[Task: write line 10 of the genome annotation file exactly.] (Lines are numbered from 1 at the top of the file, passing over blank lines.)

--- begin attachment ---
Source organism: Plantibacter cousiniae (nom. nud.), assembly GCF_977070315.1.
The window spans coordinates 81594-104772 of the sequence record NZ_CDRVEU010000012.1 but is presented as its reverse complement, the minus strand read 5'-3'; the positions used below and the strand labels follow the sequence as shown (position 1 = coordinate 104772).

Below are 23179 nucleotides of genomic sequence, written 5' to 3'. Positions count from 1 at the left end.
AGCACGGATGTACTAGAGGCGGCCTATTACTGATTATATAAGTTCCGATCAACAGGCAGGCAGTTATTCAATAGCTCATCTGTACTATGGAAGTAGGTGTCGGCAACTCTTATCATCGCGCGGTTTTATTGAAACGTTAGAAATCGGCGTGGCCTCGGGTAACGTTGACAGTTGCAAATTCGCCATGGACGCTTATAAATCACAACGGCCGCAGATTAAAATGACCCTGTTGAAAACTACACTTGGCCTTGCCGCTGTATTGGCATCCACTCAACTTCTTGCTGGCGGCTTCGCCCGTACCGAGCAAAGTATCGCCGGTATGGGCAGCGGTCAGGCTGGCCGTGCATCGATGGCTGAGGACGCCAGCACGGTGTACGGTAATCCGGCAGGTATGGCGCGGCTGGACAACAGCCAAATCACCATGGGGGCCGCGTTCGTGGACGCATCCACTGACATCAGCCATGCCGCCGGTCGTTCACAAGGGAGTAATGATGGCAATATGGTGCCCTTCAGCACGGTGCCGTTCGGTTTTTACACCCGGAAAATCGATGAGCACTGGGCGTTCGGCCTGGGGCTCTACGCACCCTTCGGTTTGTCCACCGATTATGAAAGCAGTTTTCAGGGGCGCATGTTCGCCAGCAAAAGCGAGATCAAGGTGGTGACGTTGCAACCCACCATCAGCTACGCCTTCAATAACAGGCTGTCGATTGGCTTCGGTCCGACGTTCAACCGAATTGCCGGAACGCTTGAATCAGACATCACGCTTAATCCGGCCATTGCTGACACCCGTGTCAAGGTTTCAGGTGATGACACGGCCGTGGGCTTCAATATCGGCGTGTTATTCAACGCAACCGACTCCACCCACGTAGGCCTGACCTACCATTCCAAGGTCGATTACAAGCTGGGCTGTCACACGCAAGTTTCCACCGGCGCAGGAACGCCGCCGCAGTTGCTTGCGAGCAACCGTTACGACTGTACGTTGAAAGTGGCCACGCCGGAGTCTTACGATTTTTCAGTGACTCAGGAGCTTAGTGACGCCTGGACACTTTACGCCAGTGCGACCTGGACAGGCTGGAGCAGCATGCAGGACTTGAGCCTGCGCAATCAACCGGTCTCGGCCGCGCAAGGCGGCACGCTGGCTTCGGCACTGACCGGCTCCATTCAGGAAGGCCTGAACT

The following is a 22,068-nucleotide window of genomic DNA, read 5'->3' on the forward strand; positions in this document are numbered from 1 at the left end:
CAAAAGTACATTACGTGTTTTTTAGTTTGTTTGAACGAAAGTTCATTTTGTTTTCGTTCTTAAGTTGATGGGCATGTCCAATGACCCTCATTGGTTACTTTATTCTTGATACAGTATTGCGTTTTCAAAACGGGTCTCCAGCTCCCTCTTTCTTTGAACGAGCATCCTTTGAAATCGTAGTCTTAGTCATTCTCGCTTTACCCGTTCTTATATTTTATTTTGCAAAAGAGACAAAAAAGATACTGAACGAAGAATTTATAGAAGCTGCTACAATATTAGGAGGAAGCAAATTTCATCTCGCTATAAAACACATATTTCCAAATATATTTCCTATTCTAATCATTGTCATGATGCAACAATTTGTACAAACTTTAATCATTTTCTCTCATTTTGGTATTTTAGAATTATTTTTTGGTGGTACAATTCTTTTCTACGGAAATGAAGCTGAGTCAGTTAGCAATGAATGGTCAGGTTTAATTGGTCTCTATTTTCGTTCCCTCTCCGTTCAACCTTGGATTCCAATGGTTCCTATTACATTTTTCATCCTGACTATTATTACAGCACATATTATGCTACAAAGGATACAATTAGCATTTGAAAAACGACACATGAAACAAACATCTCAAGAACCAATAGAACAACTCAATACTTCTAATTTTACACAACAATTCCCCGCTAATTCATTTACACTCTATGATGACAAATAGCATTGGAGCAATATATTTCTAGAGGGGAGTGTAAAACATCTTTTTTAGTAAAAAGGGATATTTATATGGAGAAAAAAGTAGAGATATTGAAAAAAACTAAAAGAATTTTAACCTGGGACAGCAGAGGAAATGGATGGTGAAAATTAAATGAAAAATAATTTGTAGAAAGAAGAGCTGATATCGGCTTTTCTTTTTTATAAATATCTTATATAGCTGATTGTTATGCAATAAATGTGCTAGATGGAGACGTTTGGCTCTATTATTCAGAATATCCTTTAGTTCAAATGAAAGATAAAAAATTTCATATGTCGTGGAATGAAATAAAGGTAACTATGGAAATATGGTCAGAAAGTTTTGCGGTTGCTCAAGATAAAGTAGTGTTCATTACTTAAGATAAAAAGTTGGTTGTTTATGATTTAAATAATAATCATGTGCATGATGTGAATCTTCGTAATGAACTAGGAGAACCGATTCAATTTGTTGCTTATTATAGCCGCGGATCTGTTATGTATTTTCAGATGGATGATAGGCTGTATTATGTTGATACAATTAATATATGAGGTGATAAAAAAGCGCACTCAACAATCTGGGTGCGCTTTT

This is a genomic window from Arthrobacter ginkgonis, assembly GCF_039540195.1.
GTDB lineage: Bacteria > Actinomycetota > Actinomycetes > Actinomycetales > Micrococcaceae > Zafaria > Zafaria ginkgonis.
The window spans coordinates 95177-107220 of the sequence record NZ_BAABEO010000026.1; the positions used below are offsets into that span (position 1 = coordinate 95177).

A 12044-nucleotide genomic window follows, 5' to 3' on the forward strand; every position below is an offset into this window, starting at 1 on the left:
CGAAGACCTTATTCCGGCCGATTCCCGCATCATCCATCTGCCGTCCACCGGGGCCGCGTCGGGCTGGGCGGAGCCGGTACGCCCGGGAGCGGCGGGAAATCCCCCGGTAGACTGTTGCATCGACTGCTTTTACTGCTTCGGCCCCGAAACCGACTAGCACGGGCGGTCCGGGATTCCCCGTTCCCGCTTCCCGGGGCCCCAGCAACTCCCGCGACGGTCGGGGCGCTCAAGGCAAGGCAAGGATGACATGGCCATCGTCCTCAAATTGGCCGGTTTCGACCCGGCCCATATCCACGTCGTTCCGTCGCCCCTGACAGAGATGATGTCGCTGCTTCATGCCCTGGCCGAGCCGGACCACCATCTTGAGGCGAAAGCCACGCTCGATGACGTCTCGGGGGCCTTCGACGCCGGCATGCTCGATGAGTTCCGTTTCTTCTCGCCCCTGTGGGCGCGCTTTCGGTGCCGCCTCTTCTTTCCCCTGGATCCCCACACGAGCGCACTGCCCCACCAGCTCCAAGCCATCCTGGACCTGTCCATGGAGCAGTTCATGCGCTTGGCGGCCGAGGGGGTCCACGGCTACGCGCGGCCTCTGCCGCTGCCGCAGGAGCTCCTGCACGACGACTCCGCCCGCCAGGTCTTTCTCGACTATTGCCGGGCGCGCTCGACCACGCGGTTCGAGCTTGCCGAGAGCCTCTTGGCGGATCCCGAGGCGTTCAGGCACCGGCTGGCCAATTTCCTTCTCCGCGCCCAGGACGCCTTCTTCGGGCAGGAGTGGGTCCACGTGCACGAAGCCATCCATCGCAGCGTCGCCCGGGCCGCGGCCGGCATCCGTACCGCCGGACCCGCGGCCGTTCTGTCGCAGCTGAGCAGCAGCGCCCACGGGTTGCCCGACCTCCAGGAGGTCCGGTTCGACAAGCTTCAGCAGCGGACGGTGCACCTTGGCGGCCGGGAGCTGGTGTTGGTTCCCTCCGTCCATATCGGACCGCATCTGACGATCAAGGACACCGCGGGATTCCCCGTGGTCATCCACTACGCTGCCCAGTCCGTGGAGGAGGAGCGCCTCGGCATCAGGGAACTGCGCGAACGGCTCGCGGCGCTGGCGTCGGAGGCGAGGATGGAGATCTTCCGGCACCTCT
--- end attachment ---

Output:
A 12044-nucleotide genomic window follows, 5' to 3' on the forward strand; every position below is an offset into this window, starting at 1 on the left: